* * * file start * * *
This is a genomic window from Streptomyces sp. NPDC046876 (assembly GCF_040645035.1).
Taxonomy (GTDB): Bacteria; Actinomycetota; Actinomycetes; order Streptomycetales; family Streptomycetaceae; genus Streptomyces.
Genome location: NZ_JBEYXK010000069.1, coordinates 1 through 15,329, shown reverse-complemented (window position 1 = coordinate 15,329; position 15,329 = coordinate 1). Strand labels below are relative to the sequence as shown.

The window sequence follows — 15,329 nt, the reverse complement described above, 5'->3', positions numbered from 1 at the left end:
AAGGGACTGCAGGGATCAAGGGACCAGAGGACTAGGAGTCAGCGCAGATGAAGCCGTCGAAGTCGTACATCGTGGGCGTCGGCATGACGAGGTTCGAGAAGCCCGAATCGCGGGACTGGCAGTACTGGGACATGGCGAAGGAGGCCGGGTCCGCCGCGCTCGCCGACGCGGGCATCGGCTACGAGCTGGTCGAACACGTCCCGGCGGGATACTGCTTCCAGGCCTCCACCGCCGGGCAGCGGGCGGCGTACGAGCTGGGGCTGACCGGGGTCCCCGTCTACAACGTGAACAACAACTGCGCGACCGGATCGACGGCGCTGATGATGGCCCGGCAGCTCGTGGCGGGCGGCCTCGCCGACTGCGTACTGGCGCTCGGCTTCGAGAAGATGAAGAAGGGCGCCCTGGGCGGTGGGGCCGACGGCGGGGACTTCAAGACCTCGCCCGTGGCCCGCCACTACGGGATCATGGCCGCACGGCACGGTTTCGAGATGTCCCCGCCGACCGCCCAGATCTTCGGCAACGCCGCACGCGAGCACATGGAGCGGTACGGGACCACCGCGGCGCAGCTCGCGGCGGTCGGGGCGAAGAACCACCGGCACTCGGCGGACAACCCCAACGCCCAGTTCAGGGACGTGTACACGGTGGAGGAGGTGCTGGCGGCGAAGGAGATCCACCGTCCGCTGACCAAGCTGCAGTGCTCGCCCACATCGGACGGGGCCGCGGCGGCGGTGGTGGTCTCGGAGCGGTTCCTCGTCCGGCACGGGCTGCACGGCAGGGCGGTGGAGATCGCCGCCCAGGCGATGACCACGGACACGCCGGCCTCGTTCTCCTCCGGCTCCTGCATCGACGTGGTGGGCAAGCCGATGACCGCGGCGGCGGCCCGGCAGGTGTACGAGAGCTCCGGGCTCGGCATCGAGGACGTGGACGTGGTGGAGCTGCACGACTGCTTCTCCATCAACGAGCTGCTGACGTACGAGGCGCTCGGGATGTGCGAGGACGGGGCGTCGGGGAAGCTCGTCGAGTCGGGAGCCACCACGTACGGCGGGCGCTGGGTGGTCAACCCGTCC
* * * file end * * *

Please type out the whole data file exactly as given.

This is a genomic window from Streptomyces sp. NPDC046876 (assembly GCF_040645035.1).
Taxonomy (GTDB): Bacteria; Actinomycetota; Actinomycetes; order Streptomycetales; family Streptomycetaceae; genus Streptomyces.
Genome location: NZ_JBEYXK010000069.1, coordinates 1 through 15,329, shown reverse-complemented (window position 1 = coordinate 15,329; position 15,329 = coordinate 1). Strand labels below are relative to the sequence as shown.

The window sequence follows — 15,329 nt, the reverse complement described above, 5'->3', positions numbered from 1 at the left end:
AAGGGACTGCAGGGATCAAGGGACCAGAGGACTAGGAGTCAGCGCAGATGAAGCCGTCGAAGTCGTACATCGTGGGCGTCGGCATGACGAGGTTCGAGAAGCCCGAATCGCGGGACTGGCAGTACTGGGACATGGCGAAGGAGGCCGGGTCCGCCGCGCTCGCCGACGCGGGCATCGGCTACGAGCTGGTCGAACACGTCCCGGCGGGATACTGCTTCCAGGCCTCCACCGCCGGGCAGCGGGCGGCGTACGAGCTGGGGCTGACCGGGGTCCCCGTCTACAACGTGAACAACAACTGCGCGACCGGATCGACGGCGCTGATGATGGCCCGGCAGCTCGTGGCGGGCGGCCTCGCCGACTGCGTACTGGCGCTCGGCTTCGAGAAGATGAAGAAGGGCGCCCTGGGCGGTGGGGCCGACGGCGGGGACTTCAAGACCTCGCCCGTGGCCCGCCACTACGGGATCATGGCCGCACGGCACGGTTTCGAGATGTCCCCGCCGACCGCCCAGATCTTCGGCAACGCCGCACGCGAGCACATGGAGCGGTACGGGACCACCGCGGCGCAGCTCGCGGCGGTCGGGGCGAAGAACCACCGGCACTCGGCGGACAACCCCAACGCCCAGTTCAGGGACGTGTACACGGTGGAGGAGGTGCTGGCGGCGAAGGAGATCCACCGTCCGCTGACCAAGCTGCAGTGCTCGCCCACATCGGACGGGGCCGCGGCGGCGGTGGTGGTCTCGGAGCGGTTCCTCGTCCGGCACGGGCTGCACGGCAGGGCGGTGGAGATCGCCGCCCAGGCGATGACCACGGACACGCCGGCCTCGTTCTCCTCCGGCTCCTGCATCGACGTGGTGGGCAAGCCGATGACCGCGGCGGCGGCCCGGCAGGTGTACGAGAGCTCCGGGCTCGGCATCGAGGACGTGGACGTGGTGGAGCTGCACGACTGCTTCTCCATCAACGAGCTGCTGACGTACGAGGCGCTCGGGATGTGCGAGGACGGGGCGTCGGGGAAGCTCGTCGAGTCGGGAGCCACCACGTACGGCGGGCGCTGGGTGGTCAACCCGTCC